After a very late start to our day we walked up to The Dairy Barn for breakfast which by the time we got there turned out to be lunch.
The countryside here is beautiful and there was a lovely view out of the tearoom window out across the fields. It looked as though the building must have been a cattle shed originally as it still had the metal feed racks on the wall. We decided, as it was lunchtime, that we should have a sandwich as well as ice cream. Our toasted sandwiches were very nice and our coffee and ice cream were extremely tasty.
To make an attempt to work off some of the calories we decided to walk from The Dairy Barn into Bishop Auckland but not along the main road this time! As we left the tea room we watched a mist coming towards us across the fields and I rushed to put on my waterproofs but by the time I’d completed my task the rain had blown past!
We retraced our steps back past our campsite, through the village to the trail which runs along a disused railway line into Bishop Auckland.
It was beautiful, it took us past the entrance to Kynren and then instead of continuing up to and over the seven arches bridge, at Darren’s suggestion, we took the lower path and started to cross the river on the smaller bridge that was built in 1013, how amazing to build something that has survived for so long.
As we headed towards the road I noticed a small gap in the bridge wall, it had steps going down to the river so we squeezed through and walked along beside the river until we came to a road up to the castle.
Walking up that steep hill was a killer, I sincerely hope that burned off some of the sugary things we’ve been eating!
On the way to the castle we stopped to look at the local architecture. It was so eye catching I couldn’t resist taking a photo of the roof of one of the properties.
There was a line of terraced houses which ended with a house with a curved end wall near the castle and placed right beside it was a very modern structure which was both interesting and shocking to see.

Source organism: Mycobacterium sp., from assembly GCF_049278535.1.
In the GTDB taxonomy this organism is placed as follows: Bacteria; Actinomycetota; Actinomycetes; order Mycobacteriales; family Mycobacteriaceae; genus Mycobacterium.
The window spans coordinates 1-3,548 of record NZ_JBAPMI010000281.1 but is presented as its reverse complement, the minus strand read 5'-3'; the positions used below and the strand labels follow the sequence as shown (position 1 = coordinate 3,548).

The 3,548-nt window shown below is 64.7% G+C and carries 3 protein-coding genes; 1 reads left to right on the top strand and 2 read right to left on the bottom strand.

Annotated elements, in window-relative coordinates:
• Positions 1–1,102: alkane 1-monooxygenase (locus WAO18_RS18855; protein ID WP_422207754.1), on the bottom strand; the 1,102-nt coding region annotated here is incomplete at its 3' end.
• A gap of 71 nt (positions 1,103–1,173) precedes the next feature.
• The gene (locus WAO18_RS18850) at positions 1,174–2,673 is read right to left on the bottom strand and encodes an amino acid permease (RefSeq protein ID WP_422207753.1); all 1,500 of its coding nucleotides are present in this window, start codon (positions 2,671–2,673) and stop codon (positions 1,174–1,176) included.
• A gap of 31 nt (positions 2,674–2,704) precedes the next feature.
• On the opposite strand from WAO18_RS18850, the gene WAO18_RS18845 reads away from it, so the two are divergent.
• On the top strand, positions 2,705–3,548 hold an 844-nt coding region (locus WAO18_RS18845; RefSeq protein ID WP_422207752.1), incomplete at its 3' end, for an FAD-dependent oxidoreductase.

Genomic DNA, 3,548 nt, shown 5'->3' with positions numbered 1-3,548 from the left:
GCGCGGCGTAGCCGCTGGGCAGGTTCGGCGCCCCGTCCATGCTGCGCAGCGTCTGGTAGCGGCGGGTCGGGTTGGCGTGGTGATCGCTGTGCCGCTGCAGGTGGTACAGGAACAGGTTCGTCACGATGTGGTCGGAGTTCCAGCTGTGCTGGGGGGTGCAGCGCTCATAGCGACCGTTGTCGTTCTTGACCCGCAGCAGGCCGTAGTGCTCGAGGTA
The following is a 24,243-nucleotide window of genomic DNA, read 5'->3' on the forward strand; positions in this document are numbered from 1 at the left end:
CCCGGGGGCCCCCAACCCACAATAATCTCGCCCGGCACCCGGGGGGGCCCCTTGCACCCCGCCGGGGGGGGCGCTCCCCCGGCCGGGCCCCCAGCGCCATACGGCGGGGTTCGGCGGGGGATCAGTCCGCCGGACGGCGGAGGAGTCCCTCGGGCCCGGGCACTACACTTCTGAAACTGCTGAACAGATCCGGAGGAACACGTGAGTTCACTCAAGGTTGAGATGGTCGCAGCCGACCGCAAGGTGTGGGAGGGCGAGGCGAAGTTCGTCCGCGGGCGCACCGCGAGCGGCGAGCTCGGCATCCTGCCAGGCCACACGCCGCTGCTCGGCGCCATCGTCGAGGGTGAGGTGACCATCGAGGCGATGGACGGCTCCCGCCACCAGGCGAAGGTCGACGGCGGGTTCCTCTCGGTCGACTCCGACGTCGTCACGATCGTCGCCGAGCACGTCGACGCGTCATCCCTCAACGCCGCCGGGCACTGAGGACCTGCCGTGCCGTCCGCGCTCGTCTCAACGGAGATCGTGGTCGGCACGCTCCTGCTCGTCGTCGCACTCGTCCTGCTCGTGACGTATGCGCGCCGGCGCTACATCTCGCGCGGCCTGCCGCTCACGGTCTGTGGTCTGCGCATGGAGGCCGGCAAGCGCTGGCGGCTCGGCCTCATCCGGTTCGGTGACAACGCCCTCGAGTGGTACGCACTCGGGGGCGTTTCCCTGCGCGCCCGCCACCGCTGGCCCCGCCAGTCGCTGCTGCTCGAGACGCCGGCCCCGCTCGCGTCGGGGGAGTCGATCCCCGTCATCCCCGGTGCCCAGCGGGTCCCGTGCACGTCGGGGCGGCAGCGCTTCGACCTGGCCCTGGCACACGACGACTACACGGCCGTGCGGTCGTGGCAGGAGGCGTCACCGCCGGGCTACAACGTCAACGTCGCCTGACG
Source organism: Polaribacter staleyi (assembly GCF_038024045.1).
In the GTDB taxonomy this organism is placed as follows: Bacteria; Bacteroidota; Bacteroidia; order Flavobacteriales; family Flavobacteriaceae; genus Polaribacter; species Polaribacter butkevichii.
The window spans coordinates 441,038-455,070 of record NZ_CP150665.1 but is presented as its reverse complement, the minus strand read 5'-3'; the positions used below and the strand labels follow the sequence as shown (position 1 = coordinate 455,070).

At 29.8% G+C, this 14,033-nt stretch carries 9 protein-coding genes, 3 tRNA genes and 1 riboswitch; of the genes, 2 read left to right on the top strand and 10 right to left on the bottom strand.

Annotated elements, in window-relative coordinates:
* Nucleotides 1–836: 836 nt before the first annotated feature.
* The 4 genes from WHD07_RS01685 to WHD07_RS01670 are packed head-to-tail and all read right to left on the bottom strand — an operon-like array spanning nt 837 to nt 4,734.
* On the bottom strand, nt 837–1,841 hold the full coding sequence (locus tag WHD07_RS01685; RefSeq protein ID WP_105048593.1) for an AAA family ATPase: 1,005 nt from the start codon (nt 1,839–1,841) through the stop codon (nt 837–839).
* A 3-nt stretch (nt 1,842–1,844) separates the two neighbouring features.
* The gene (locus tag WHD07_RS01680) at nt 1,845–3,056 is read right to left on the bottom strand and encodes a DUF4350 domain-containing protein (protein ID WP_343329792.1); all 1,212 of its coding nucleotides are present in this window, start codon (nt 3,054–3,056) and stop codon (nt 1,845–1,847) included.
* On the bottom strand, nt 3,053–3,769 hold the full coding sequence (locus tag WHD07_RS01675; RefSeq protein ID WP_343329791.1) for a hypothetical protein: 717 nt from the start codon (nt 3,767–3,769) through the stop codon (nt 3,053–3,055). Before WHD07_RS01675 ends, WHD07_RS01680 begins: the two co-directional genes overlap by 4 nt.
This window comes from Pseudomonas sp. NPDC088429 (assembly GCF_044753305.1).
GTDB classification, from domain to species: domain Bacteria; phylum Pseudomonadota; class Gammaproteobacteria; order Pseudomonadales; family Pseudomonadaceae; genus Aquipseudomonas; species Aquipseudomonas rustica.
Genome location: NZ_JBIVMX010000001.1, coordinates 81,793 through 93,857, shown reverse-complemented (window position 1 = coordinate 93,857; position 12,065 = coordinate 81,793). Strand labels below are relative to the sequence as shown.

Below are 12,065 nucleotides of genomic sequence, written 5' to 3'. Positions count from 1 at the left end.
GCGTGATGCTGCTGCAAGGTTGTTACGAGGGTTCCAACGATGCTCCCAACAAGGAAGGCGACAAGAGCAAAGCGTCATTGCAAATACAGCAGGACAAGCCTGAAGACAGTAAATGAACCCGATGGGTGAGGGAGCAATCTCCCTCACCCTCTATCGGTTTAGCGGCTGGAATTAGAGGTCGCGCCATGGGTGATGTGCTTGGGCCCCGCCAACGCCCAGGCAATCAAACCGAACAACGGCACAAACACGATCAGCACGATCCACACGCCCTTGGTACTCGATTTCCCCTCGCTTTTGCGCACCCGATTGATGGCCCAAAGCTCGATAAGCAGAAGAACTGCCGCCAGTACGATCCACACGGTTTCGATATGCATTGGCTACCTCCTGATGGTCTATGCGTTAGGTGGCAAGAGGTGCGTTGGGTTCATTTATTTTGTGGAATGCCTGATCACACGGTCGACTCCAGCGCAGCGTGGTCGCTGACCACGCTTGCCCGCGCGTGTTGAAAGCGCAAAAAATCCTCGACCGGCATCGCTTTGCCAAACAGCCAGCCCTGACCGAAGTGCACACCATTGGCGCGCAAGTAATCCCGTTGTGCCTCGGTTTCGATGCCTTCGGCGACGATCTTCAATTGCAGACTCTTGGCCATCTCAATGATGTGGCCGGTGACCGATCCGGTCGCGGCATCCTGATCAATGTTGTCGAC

I wonder how they decided that that was the place to build it, it did look a bit incongruous given that it was also near the Miners Art Gallery housed in a rather ornate building (which was apparently a bank at one time) but that’s probably the best place to make its presence truly felt.
I’ve since read that it’s been built to look like a siege engine outside the castle entrance.
We discovered that the castle was closed due to renovation work, that was disappointing.
Unfortunately we didn’t get to visit the Gallery, we caught sight of a tea room called Fifteas Vintage Tea Room where we had a cup of tea, a yummy scone and a tea cake whilst listening to Doris Day and by the time we’d finished the Gallery was closed.
We left the tea room and decided to make our way to the bus station because the town was deserted.
We had a false start as we headed off in the wrong direction.
When we got to the bus station there were no buses to be seen but there was one taxi so Darren wandered over to see if she’d take us to the campsite. She was very apologetic but was apparently waiting to collect someone. However she very kindly gave us a phone number which Darren called only to be told they could send a taxi in 30 minutes, they also kindly took the time to give him another phone number to try, they could send one in 45 minutes so Darren booked a taxi with the first company just as a bus pulled up in the bus station with a sign that said it was going to Crook (which is in the vicinity of the campsite) so we rushed over and I asked the driver whether she went near Hunwick (where we were staying), worryingly she’d never heard of it so I asked whether she drove along the road from Toronto to North Bitchburn, she said she did but didn’t know if there were any bus stops near where we needed to get off. Luckily at that point two local men joined in the conversation and one of them told her at which bus stop we needed to get off.
While we were on the bus Darren cancelled the taxi and the kind men gave us the head’s up as we neared our stop and rang the bell for us, realising as they did so that they’d rung it too soon so shouted up the bus to the driver “Don’t stop here it’s the next one!” As she got to the next stop they rang the bell again, it was quite a way after our turning and one of the men was quite ‘cheesed off’, on our behalf, that she hadn’t stopped on the corner to let us out, I could see her point of view, it wouldn’t look good to have a car run into the back of the bus! As we got up from our seats one of the men said “You’ll be needing a cup of tea when you get home!” He was quite right about that.
What lovely people, we thanked them for their help and they waved as the bus drove away. We have met such a lot of happy, helpful people on this trip.
We feel we’ve done some exercise today, we walked over 6 miles which is great news it looks like my knee is getting better at last.
Not long after we arrived back at the van another motorhome arrived so we now have a neighbour.
We settled down for the evening to have a read and later watched Vanity Fair.
I would like to revisit Bishop Auckland again, there is so much to see that we missed out on. We’ll have to arrange another trip to see Kynren and spend a bit more time exploring the area properly.